Take, for example, the case of a teenager wearing a MAGA hat who had a standoff with a Native American elder. The initial video clip went viral, with many quick to condemn the teenager’s perceived disrespect. However, as more footage emerged, the narrative became more complex. One political bubble had moved on and largely dismissed new developments, while the other used the new developments to craft a new story about media villainy.
Such incidents highlight the role of identity politics and tribalism in shaping our reactions. Rather than evaluating events on their merits, we often view them through the lens of our affiliations. How would the responses to this matter change if the political affiliations were flipped?
The media, with its need for clicks and views, plays a role in magnifying these divisions by confirming the biases of one camp, and outraging the other camp, generating crucial click-through and ad views from both.
Latter-day Saints who were all-in on Ballard are now faced with a difficult conflict to navigate. One approach is to deny it entirely. This is the approach that Ballard has taken, not only denying the allegations but denying that the Church even issued the statement—it has. Similarly, some seek to undermine the legitimacy of enough of the relevant information that their worldview is back in equilibrium.
Others choose to ignore the allegations because of the biased system that produced them. Comedian Eddie Griffin chose this approach to the Bill Cosby scandal, saying, “There is a systematic effort to destroy every black male entertainer’s image. They want us all to have an asterisk by our name,” before listing the controversies of several popular black entertainers and athletes.
Still others use the scandal as evidence that the tragic figure must be making a difference or the “powers that be” wouldn’t want to bring them down. In this case, public misbehavior can, unfortunately, increase someone’s public influence.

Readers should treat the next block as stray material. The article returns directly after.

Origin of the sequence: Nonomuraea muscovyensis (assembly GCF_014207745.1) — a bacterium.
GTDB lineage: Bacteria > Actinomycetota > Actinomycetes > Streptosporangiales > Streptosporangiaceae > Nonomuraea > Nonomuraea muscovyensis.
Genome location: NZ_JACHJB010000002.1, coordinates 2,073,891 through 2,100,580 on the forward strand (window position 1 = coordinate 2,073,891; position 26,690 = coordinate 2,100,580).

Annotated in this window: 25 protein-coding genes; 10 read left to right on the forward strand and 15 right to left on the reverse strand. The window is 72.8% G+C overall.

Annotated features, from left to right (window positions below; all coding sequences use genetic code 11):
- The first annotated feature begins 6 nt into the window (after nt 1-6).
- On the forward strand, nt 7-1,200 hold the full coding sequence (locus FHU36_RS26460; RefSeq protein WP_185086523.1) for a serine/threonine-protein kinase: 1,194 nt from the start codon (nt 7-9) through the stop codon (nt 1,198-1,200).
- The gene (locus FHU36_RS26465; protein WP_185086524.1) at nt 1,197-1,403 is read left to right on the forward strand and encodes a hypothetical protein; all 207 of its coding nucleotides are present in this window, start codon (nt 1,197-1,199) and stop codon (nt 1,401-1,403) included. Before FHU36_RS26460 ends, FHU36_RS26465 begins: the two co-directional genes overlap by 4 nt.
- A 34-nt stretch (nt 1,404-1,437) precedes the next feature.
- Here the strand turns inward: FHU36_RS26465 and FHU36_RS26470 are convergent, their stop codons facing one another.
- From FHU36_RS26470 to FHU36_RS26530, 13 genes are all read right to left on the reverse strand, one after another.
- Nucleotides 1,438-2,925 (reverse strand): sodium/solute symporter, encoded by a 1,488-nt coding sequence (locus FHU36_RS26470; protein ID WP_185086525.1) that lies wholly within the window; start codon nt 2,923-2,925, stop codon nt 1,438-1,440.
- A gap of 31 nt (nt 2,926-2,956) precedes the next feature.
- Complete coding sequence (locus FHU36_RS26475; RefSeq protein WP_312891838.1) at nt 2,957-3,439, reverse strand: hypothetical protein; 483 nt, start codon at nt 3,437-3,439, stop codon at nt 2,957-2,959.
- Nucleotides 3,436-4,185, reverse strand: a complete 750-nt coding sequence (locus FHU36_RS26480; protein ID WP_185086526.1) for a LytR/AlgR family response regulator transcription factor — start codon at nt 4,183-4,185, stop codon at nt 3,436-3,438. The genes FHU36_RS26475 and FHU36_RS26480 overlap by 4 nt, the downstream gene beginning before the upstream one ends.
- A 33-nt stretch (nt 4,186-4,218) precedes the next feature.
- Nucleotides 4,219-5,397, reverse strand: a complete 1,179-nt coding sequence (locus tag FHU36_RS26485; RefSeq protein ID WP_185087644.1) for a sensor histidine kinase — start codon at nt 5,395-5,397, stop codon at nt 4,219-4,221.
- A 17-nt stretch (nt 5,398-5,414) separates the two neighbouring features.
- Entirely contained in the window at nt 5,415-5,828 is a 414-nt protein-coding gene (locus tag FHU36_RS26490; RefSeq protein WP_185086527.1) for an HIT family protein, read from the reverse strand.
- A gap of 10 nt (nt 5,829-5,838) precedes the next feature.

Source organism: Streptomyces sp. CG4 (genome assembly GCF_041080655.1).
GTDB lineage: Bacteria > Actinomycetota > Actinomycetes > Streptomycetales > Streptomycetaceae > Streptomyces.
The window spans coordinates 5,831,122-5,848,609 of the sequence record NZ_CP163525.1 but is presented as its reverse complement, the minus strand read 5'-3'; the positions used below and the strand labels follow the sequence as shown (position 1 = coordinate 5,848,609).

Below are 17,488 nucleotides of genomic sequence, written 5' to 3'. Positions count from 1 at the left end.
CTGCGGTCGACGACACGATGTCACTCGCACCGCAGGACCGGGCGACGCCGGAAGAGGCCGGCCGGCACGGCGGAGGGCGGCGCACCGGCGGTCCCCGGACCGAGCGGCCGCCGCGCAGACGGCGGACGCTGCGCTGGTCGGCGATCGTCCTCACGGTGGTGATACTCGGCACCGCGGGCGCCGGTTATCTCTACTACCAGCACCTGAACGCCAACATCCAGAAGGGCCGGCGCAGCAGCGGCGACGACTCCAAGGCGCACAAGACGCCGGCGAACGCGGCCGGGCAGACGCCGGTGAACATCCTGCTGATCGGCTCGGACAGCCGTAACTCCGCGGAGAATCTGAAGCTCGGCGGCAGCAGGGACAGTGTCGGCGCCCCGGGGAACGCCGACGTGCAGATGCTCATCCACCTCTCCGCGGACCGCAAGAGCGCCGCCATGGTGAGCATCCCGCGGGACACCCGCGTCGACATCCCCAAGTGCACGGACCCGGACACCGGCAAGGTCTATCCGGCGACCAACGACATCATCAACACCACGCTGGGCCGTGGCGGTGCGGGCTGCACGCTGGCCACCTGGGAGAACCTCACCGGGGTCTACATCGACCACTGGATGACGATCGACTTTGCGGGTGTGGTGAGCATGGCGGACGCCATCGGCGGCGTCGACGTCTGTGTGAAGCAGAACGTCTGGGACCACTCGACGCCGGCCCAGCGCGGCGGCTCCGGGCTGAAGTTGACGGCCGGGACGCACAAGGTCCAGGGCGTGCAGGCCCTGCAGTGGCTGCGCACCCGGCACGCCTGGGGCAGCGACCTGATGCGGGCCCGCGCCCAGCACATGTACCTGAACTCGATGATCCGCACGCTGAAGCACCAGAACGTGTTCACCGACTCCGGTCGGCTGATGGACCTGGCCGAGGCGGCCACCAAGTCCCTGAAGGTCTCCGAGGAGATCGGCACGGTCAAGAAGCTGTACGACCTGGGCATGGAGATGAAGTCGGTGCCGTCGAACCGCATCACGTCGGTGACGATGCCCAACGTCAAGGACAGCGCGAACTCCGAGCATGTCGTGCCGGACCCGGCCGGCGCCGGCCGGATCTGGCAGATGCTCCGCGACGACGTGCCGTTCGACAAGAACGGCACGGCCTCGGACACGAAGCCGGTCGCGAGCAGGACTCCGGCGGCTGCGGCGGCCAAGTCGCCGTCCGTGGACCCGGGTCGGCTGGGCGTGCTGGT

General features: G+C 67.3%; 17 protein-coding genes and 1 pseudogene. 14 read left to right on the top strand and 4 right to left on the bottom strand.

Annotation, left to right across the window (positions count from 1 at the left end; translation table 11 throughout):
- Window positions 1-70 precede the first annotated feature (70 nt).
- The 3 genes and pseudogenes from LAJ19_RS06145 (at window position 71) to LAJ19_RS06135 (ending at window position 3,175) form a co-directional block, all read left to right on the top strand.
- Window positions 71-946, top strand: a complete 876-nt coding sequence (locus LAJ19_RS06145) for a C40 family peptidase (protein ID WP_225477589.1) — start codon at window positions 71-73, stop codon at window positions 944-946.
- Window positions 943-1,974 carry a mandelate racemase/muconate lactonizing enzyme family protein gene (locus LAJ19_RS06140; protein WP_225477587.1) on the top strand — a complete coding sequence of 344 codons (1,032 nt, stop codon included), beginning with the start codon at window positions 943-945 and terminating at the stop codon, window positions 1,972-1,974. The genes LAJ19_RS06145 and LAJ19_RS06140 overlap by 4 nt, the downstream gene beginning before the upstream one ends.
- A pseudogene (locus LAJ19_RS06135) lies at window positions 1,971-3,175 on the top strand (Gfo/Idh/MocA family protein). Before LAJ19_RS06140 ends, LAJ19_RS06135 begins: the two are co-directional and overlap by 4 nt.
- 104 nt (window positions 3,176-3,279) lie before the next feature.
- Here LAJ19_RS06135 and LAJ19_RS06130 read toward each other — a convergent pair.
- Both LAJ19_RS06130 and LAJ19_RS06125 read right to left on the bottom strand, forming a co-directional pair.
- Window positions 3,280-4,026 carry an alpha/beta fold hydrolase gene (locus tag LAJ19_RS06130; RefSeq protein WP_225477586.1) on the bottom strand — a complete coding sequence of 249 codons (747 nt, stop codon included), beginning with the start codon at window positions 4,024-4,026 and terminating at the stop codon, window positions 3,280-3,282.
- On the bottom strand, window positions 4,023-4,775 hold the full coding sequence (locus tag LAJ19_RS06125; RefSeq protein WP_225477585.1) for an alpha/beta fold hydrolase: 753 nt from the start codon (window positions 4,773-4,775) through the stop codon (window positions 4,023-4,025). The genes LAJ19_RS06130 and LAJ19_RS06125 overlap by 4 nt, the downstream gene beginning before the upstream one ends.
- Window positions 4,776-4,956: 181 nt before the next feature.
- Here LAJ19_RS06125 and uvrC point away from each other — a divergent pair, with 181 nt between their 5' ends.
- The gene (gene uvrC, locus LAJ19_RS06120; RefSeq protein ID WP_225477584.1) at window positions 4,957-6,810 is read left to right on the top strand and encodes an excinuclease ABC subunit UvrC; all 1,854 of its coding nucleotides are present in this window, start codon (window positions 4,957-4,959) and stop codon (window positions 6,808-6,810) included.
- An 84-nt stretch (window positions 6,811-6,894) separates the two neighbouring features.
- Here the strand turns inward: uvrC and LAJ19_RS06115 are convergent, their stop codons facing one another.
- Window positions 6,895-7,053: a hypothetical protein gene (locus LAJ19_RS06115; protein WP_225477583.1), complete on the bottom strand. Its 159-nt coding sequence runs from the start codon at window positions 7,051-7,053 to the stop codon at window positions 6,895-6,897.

Meanwhile, those on the other side politically use these examples of human failing as little more than points to score in a cultural war battle.
We must avoid each of these types of reactions. For Latter-day Saints struggling to understand why an individual whose work they love and the Church they love may appear at odds, the answer is not these kinds of mechanisms that serve to only dig in. And we should never succumb to celebrating sin. Rather the answer may be found among the lyrics of a Latter-day Saint hymn, “Where can I turn for peace? … Where, when my aching grows? Where in my need to know, where can I run?” The hymn answers simply that we can turn to Jesus Christ.
We are All Fallen
Business leader Tara Mohr wrote about dealing with fallen heroes. She wrote that when we discover our public heroes have fallen short, “it can leave us disillusioned not just about the hero but also about the ideals that he or she seemed to stand for. … we confuse admiring the work with admiring the person.”
She goes on to suggest that the part of people who stand for true principles and the part that violates those same principles come from different parts of them and suggests that sometimes it’s those who are most in need of learning those principles who become public figures supporting them. She adds, “Don’t think you have to find a way to love all their personal decisions because you love their work.”
The only sure foundation is Jesus Christ
The temptation to justify is particularly difficult when amplified through the lens of our tribalistic culture. But this is not necessary. The work of combatting childhood sexual abuse remains important regardless of the personal failings of one individual involved with that work.
We are all fallible human beings. And we will all fall short and disappoint those around us. We are all sinful regardless of our politics, religion, culture, wealth, or any other feature or identity.
As the narrative around Tim Ballard unfolds, it serves as a poignant reminder of the fragile nature of human integrity. Institutions, including churches, have a responsibility to their members and the public and, at times, must take stances to maintain institutional integrity and provide moral clarity, drawing from a deeper well of understanding and discernment.
Yet, as individuals, especially as Christians, we must resist the allure of trial by media and instead approach such situations with a heart that seeks both justice and mercy. People will always fail us at some point. The only sure foundation is Jesus Christ and the redemption found in Him. By placing our faith in Him, we need not rush to judgment nor feel compelled to defend the indefensible. Instead, we can navigate these tumultuous waters with grace, compassion, and a steadfast commitment to truth, love, and righteousness.